This is a clever addition to the collection of dice projects we’ve seen like the battery-less die, and the ATtiny2313 powered dice.

ATtiny Hacks: ATtiny-controlled 4x4x4 LED cube has a unique design

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[Tom] recently started experimenting with Charlieplexing, and wrote in to share the 4x4x4 cube he built with an ATtiny24. Similar to this minimalist 4x4x4 LED cube we featured the other day, [Tom’s] version attempts to use the least pins possible to drive the LEDs, but in a different manner.

[Tom] didn’t want to sacrifice brightness, so he decided that the LEDs would have a 1/8 duty cycle. The problem is that the ATtiny’s I/O ports can’t support that kind of current so he needed a different means of driving the LEDs. Rather than employ any sort of shift register to control the LEDs, he opted to exclusively use transistors as he had done in previous projects.

For his Charlieplexed cube to use a total of 9 I/O pins he had to get creative with his design. He broke each level of the structure into two non-connected groups of LEDs, utilizing diagonal interconnects to get everything wired up properly.

It seems to work quite nicely as you can see in the video below. While it uses two more I/O lines than the other ATtiny cube we featured recently, we love the simple, shift register-less design.

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Improve charlieplexing performance with interrupts

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[Dmitry] was shopping for LEDs and accidentally pulled the trigger on the wrong type. Since he didn’t want to be wasteful, he figured he should at least take the time to build something with them.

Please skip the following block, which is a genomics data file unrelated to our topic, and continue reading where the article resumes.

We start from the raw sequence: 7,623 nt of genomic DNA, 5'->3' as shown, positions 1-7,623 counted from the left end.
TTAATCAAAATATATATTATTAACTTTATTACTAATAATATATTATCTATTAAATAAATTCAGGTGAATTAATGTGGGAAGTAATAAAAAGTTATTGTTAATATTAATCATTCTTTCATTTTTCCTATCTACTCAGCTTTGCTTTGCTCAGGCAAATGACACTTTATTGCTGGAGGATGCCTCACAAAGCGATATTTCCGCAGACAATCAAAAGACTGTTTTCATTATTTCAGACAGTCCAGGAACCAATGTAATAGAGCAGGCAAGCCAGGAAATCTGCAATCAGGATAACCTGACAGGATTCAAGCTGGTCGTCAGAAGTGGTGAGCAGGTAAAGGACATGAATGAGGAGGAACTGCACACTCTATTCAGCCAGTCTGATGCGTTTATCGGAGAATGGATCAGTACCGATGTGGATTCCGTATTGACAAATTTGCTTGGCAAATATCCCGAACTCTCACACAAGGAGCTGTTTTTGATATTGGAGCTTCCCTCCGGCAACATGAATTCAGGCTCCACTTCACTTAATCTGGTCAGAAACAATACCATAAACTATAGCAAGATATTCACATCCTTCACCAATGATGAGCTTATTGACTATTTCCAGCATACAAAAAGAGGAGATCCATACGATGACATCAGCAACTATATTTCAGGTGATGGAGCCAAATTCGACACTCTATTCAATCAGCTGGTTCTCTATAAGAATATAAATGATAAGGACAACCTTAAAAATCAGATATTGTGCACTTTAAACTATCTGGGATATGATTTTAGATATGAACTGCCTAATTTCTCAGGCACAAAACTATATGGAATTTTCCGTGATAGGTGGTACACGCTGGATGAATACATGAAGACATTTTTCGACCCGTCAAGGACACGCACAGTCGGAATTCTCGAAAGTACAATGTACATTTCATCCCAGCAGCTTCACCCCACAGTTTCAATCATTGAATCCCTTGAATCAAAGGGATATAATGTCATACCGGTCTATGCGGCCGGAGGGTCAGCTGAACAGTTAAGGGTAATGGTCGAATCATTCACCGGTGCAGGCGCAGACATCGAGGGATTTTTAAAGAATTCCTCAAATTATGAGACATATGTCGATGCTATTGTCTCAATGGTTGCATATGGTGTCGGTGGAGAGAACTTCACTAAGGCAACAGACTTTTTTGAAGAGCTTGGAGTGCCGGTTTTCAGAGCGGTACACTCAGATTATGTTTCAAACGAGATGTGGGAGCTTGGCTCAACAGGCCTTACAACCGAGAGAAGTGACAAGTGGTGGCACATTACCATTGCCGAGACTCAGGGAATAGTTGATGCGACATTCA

A LED matrix display was the obvious project choice, but he only had a PIC16F688 at his disposal. Since the micro controller only has 11 output pins, charlieplexing was the only way he would be able to light the entire matrix.

While testing his LED array, he found charlieplexing to be a bit disappointing. The fact that the LEDs can get relatively dim, depending on the number of units lit at any particular time struck him as annoying.

In order to improve the performance of his charlieplexed array, he first decided to scan through all of the LEDs rather than just those that needed to be lit. This ensured that all of his LEDs had the same 1/110 duty cycle and were always as bright as possible. He also chose to use interrupts when lighting the LEDs. This meant that his code does not need to take into consideration any specific timing requirements to maintain persistence of vision. He also double-buffers the display to help reduce flicker.

He says that he ran into certain constraints with the PIC chip he chose, so he used a handful of lookup tables to ensure smooth operation of his display. He was quite satisfied with the results, and we think that the interrupt-driven display looks like it works just fine from where we’re standing as well.

Be sure to stick around for a quick video explaining and demonstrating his single-chip LED matrix.

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Lol Shield Theatre brings online video to the pixelated screen

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[FallDeaf] bought a Lol Shield, and after making all sorts of blinky displays, he thought to himself, “What in the world can I use this thing for?”

In a really slick fusion of hardware, software, and the power of the Internet, he has created what he calls, “Lol Shield Theatre”.

The idea goes something like this:

You visit his site, and create your own “movie” by drawing on his virtual Lol Shield. Add as many frames as you would like, set the frame rate, then submit your creation. From there, you can download an Arduino sketch that contains your entire animation so you can play it on your own Lol Shield. You can also visit his Lol Shield gallery, where you have the ability to watch, download, and vote on movie submissions from other visitors.

He has also provided the source code to drive your Lol Shield, as well as created an API through which you can stream the various animation feeds from his Lol Shield gallery directly to your Arduino via a USB cable.

Be sure to check out the video demo we have embedded below, and show off your pixel cinematography skills over in the theatre.